Monday, February 09, 2009

The Eagle and the Idea of the Eagle

Last July 28, in observance of the 10th anniversary of Zbigniew Herbert’s death, Poland issued a postage stamp commemorating the poet. The first day cover includes an image of a stone on which is printed Herbert’s poem “Kamyk” in the poet’s handwriting. “Kamyk” is a perfect homophone of the English “comic,” though the poem’s title is customarily translated “The Pebble.” Here is Peter Dale Scott and Czeslaw Milosz’s version:

“The pebble
is a perfect creature

“equal to itself
mindful of its limits

“filled exactly
with a pebbly meaning

“with a scent that does not remind one of anything
does not frighten anything away does not arouse desire

“ its ardour and coldness
are just and full of dignity

“I feel a heavy remorse
when I hold it in my hand
and its noble body
is permeated by false warmth

“- Pebbles cannot be tamed
to the end they will look at us
with a calm and very clear eye”

Scott was among Herbert’s first English translators. In an interview he says:

“I would say that of all the many Polish poets I translated, Herbert was probably the easiest. This was because of the intellectual structure of his poetry which transcended language differences. His poetry of ideas was immediately accessible to Westerners; and did not depend, in the way that Miłosz’s did, on the uniqueness and syllabic density of Polish. For example the matter-of-fact lucidity of Herbert’s `kamyk jest stworzeniem / doskonałym’ is immediately transferable into English: `a pebble is a perfect creature.’”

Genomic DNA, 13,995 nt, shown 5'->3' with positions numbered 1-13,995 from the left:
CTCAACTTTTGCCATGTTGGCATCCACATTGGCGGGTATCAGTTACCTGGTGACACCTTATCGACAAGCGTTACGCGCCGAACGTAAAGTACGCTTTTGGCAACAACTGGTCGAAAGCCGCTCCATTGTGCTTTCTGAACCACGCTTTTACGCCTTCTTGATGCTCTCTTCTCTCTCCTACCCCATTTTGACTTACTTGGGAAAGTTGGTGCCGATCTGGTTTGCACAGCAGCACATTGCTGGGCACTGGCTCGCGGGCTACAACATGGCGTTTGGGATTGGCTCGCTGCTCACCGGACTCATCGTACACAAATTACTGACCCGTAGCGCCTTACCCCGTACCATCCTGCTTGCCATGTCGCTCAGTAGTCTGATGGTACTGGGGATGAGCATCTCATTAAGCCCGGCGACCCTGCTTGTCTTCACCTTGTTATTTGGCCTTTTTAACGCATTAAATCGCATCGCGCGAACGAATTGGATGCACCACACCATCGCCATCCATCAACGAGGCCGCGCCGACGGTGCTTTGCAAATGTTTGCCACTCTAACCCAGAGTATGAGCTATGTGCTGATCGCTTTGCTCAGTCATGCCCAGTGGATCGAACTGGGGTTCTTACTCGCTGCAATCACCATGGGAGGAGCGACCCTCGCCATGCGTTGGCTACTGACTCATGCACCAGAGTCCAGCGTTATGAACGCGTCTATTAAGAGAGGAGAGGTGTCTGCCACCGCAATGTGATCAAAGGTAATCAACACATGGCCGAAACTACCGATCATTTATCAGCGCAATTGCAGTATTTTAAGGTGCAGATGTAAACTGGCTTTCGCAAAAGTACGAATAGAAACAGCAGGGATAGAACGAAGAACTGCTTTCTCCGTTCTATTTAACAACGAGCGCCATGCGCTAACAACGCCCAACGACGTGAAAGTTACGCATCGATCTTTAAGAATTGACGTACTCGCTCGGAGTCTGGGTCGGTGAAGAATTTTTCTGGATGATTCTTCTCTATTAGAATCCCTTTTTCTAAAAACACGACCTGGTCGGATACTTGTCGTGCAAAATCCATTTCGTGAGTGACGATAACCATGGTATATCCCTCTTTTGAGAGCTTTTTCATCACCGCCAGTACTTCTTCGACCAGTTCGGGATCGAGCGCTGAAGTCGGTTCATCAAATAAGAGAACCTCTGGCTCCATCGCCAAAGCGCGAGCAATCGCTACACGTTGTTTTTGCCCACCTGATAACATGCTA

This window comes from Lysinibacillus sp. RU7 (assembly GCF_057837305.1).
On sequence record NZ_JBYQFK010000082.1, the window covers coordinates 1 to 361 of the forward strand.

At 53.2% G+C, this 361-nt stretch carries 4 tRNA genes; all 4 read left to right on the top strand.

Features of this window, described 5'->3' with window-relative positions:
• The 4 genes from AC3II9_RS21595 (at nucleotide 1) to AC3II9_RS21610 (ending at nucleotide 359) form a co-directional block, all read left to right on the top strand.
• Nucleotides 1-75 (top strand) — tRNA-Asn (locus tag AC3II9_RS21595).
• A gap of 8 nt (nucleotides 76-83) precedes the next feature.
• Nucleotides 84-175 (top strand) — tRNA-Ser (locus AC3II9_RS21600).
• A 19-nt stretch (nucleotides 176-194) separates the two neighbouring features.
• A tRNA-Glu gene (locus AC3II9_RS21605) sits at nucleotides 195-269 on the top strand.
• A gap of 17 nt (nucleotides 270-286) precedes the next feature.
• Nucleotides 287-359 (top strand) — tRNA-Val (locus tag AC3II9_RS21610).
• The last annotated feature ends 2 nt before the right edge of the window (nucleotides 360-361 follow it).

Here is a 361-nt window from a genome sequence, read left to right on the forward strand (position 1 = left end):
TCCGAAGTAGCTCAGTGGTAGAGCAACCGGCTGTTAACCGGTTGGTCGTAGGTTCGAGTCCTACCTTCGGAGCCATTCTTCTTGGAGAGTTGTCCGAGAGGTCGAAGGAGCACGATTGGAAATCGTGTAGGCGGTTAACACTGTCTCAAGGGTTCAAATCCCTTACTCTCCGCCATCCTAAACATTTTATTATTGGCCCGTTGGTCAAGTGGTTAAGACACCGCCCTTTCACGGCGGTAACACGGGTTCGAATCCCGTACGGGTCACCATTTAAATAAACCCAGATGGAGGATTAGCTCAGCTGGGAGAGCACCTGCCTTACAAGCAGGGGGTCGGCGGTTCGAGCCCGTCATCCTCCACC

“The Pebble” is from Herbert’s third book, Study of the Object (1961), and might be judged more private, more philosophical than his later work, in which the public realm – Poland and its burden of Communism – grows more insistent in its pressure. The “intellectual structure” of Hebert’s poems, Scott says, keeps them inexhaustible even in translation – an observation I accept on faith, as I don’t read Polish. But Herbert’s thought, steeped in the Western tradition and dedicated to preserving that tradition against barbarian encroachments, seems to me pan-national. Any thoughtful, educated reader can appreciate it. In “The Pebble” he praises the self-contained nobility of stones, implicitly contrasting them with human beings. A pebble, unlike us, is its essence.

Such heft of significance seems absent from much of the poetry written today – one of the reasons I return so often to Herbert. What American poet would praise, without irony or false sentiment, the nobility of anything? How long is it since we read a new poem (or essay, or novel, etc.) that achieved the degree of greatness Herbert’s so often did? Who writes essentially today? Who has the nerve? Why are we willing to settle for so little? In his Harper’s interview last year, essayist/critic Arthur Krystal addresses this failure of the age:

“You could argue that the idea of `greatness’ is itself a false category, an artificial and socially constructed yardstick. [It’s not, of course, and Krystal knows it.] But if we’re talking about the human need to create and respond to momentous works of human endeavor, then, please, show me a poet or a novelist of whom one can say, as Eliot said of Yeats: `He was one of those whose history is the history of their own time, who are part of the consciousness of an age which cannot be understood without them?’”